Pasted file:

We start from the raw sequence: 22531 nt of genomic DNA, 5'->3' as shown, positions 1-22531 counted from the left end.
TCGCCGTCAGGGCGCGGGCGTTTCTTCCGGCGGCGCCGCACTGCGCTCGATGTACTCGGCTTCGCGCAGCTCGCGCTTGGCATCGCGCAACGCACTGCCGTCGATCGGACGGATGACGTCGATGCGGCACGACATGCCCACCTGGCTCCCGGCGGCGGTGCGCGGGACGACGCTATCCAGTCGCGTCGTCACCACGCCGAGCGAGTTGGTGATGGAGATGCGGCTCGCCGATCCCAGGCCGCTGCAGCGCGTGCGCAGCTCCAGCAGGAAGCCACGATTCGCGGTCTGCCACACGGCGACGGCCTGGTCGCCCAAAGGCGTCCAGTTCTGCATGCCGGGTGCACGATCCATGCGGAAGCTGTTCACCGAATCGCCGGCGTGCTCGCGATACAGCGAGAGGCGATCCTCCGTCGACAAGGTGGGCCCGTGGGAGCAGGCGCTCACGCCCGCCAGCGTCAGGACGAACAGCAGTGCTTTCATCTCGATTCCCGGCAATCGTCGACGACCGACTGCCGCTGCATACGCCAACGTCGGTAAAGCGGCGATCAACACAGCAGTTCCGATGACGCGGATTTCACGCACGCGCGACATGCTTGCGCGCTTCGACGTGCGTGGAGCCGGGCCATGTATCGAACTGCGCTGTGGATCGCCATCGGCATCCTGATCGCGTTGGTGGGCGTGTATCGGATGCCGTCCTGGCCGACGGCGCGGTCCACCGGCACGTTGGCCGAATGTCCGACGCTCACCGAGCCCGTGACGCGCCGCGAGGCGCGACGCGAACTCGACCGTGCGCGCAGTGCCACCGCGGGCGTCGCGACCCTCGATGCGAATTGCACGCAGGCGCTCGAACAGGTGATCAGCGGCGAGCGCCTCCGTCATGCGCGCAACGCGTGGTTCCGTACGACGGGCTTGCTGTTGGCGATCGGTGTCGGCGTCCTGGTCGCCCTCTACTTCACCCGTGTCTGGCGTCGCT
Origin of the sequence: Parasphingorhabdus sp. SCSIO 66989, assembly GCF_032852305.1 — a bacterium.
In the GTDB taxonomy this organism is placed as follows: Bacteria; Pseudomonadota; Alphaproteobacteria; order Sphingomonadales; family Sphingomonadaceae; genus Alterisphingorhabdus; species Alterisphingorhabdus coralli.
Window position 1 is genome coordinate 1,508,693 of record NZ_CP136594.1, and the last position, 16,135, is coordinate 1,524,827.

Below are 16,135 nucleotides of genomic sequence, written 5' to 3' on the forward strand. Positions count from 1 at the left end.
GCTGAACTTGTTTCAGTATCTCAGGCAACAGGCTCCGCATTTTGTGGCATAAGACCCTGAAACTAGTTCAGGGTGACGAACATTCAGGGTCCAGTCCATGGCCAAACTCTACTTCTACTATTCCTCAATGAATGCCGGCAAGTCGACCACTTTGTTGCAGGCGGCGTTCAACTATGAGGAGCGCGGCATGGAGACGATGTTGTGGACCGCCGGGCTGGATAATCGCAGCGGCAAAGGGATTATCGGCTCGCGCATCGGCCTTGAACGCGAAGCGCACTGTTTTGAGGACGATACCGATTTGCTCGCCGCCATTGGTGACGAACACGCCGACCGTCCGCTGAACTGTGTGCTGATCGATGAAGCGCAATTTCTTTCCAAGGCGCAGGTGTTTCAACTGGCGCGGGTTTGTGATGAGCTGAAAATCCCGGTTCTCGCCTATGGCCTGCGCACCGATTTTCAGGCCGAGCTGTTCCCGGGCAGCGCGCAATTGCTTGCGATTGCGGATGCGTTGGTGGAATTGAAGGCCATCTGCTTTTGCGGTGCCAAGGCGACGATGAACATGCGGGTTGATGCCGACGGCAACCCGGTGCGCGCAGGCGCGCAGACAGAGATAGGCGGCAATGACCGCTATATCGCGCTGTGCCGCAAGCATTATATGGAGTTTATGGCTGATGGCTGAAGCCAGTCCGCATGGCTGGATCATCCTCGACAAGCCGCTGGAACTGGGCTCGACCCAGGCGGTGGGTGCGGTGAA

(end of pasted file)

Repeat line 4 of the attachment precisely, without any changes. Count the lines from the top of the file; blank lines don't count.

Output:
In the GTDB taxonomy this organism is placed as follows: Bacteria; Pseudomonadota; Alphaproteobacteria; order Sphingomonadales; family Sphingomonadaceae; genus Alterisphingorhabdus; species Alterisphingorhabdus coralli.